Theatrical release poster
|Directed by||Ang Lee|
|Produced by||James Schamus|
|Screenplay by||James Schamus|
|Based on||Taking Woodstock|
by Elliot Tiber
Jeffrey Dean Morgan
|Music by||Danny Elfman|
|Edited by||Tim Squyres|
|Distributed by||Focus Features|
|Box office||$10 million|
Taking Woodstock is a 2009 American comedy-drama film about the Woodstock Festival of 1969, directed by Ang Lee. The screenplay by James Schamus is based on the memoir Taking Woodstock: A True Story of a Riot, a Concert, and a Life by Elliot Tiber and Tom Monte.
The film premiered at the 2009 Cannes Film Festival, and opened in New York and Los Angeles on August 26, 2009, before its wide theatrical release two days later. It received mixed reviews and was a box office failure.
Set in 1969, the film follows the true story of Elliot Tiber (Demetri Martin), an aspiring Greenwich Village interior designer whose parents, Jake (Henry Goodman) and Sonia (Imelda Staunton), own the small dilapidated El Monaco Resort in White Lake, in the town of Bethel, New York. A hippie theater troupe, The Earthlight Players, rents the barn, but can hardly pay any rent. Due to financial trouble, the motel may have to be closed, but Elliot pleads with the local bank not to foreclose on the mortgage and Sonia delivers a tirade about her struggles as a Russian refugee. The family is given until the end of the summer to pay up.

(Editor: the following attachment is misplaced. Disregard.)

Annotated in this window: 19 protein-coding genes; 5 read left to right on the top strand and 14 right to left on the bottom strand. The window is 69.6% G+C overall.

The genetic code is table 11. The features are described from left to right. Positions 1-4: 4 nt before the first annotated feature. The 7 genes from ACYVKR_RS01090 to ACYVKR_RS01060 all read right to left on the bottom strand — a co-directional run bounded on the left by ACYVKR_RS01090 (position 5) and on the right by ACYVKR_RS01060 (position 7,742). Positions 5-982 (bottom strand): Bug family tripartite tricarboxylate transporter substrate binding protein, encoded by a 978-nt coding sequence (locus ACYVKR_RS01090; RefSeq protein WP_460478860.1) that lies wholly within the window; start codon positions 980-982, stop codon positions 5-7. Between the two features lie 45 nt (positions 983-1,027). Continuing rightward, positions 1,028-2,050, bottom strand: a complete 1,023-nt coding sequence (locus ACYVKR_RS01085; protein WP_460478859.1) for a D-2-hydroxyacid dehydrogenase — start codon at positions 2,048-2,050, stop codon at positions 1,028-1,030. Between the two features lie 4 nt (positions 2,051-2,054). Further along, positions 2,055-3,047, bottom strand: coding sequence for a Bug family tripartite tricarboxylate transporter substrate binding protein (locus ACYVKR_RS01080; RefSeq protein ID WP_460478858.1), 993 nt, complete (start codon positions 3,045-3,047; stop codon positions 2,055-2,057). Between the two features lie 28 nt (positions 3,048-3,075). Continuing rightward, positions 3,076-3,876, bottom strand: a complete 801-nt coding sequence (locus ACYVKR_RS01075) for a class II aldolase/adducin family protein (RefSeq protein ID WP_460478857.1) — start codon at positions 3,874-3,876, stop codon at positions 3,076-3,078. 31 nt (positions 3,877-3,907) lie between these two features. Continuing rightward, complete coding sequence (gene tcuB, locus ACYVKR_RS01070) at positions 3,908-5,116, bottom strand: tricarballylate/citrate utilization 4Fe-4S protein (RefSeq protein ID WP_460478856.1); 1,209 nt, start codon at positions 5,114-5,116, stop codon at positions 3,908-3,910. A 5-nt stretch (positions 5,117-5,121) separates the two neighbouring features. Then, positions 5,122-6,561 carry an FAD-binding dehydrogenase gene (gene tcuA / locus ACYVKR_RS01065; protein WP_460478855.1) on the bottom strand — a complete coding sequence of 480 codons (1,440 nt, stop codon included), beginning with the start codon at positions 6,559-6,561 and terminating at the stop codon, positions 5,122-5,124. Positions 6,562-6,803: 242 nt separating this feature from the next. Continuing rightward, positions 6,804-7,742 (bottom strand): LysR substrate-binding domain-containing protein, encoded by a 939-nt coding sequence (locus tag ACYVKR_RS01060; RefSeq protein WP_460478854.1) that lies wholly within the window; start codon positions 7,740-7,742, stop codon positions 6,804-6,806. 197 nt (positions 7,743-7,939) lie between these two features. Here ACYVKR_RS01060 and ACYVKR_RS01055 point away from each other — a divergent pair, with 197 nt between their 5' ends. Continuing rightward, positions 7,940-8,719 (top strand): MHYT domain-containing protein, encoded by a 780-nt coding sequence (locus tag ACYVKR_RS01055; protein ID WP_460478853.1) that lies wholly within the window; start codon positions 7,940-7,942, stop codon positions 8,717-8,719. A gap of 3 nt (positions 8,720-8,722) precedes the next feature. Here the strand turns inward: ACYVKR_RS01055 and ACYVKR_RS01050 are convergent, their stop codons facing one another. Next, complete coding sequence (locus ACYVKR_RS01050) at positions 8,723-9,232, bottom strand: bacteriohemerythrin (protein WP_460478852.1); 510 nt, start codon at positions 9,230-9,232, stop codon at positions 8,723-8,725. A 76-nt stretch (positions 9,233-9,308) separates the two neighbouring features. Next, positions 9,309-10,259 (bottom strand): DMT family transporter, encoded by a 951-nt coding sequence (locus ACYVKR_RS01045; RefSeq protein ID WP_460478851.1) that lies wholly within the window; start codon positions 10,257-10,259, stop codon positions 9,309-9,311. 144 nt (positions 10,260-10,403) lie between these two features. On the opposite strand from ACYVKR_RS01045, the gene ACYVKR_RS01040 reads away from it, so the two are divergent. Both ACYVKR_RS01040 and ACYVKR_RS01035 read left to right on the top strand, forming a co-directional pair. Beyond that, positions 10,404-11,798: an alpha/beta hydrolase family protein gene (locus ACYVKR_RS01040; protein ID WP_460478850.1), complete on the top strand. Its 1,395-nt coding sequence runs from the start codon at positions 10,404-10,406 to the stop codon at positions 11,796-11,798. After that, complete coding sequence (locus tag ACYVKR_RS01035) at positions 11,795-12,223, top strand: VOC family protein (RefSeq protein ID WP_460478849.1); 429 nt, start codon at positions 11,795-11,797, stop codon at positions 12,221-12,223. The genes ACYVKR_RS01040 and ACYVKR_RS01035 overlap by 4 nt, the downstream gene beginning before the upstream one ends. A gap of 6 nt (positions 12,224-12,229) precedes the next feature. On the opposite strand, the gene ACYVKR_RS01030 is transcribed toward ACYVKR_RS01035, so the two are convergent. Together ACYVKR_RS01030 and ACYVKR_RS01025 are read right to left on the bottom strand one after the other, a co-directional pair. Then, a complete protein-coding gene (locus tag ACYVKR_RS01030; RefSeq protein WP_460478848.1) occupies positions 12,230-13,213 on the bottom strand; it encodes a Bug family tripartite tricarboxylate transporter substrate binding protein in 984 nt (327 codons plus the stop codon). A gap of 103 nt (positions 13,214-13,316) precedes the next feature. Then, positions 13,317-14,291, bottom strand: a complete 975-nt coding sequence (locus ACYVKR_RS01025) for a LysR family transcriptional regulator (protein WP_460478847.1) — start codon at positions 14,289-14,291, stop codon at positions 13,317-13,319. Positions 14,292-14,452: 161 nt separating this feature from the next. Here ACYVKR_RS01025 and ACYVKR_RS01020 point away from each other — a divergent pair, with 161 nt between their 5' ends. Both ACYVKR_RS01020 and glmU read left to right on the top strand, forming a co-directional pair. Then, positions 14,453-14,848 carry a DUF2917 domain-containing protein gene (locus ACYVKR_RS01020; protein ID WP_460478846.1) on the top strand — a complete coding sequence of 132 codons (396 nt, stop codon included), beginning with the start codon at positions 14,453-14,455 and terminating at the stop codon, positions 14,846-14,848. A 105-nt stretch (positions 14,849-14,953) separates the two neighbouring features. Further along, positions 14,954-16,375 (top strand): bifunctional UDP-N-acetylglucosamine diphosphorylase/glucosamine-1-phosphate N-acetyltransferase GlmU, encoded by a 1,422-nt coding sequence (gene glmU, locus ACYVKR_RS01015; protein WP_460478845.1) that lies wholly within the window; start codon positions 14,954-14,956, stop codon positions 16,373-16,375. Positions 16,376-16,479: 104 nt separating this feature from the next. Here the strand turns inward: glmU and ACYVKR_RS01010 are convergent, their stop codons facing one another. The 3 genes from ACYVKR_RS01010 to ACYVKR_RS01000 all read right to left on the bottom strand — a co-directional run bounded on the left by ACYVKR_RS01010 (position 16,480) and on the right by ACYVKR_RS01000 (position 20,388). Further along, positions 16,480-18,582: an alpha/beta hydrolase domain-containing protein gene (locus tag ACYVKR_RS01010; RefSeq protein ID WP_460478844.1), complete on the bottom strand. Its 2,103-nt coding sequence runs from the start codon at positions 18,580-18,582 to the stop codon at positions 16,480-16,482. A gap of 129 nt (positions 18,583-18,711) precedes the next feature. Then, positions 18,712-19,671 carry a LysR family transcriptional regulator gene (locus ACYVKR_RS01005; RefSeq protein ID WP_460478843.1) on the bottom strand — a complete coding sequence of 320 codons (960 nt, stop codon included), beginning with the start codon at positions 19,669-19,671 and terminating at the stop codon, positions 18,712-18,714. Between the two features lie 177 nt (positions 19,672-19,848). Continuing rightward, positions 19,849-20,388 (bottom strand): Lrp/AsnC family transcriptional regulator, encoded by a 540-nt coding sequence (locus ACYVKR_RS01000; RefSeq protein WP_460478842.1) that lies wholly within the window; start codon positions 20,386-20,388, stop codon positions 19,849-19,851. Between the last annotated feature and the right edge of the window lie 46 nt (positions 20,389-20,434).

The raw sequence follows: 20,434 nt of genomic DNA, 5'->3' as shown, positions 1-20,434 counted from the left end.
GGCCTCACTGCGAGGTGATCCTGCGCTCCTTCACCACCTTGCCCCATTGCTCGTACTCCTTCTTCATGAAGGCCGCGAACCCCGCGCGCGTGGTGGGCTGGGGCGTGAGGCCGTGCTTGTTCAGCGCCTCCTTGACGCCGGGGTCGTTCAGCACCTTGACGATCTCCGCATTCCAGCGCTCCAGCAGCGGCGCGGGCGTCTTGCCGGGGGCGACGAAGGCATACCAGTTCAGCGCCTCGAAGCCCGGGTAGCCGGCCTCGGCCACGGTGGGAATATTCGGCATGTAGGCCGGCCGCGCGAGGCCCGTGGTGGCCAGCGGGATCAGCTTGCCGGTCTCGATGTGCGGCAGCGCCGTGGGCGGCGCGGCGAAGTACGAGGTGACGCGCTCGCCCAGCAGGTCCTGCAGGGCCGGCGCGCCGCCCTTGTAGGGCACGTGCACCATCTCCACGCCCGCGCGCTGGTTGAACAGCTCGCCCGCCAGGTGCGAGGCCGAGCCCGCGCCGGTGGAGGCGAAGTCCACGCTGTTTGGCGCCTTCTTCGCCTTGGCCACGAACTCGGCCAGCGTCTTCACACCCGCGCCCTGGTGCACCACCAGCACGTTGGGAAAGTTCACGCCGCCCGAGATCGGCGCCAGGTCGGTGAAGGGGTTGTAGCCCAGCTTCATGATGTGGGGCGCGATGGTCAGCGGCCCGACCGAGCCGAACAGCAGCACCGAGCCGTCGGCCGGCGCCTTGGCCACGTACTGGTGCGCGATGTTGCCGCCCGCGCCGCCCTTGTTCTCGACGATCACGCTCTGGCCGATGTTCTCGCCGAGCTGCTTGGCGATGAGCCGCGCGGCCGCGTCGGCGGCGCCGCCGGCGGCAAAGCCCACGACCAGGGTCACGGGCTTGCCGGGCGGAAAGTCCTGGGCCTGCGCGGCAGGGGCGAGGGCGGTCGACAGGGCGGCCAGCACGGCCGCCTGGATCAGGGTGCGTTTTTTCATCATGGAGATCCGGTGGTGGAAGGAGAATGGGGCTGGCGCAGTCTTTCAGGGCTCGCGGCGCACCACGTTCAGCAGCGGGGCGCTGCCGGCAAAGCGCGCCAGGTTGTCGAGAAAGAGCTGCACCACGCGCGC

Elliot plans to hold a small musical festival, and has, for $1, obtained a permit from the town's chamber of commerce (of which he is also the president). When he hears that the organizers of the Woodstock Festival face opposition against the originally planned location, he offers his permit and the motel accommodations to organizer Michael Lang (Jonathan Groff). A neighbor, Max Yasgur (Eugene Levy), provides his nearby farm land; first they agree on a fee of $5,000, but after realizing how many people will come, Yasgur demands $75,000, which the organizers reluctantly accept. Elliot comes to agreement about the fee for the motel more smoothly. Initial objections by his mother quickly disappear when she sees the cash paid in advance.
Elliot and Yasgur encounter a little bit of expected opposition. The local diner refuses to serve Elliot anymore, inspectors target the motel (and only his) for building code violations, and some local boys paint a swastika and hate words on the motel. However, resistance quickly dissolves in the tidal wave of peace and love (and commerce) brought to the area. The Tiber family works hard serving the massive influx of visitors and become wealthy in the process. A cross-dressing veteran, Vilma (Liev Schreiber), is hired as a security guard. Elliot also struggles with hiding his homosexuality from his family, when he connects romantically with one of the event organizers staying at the motel.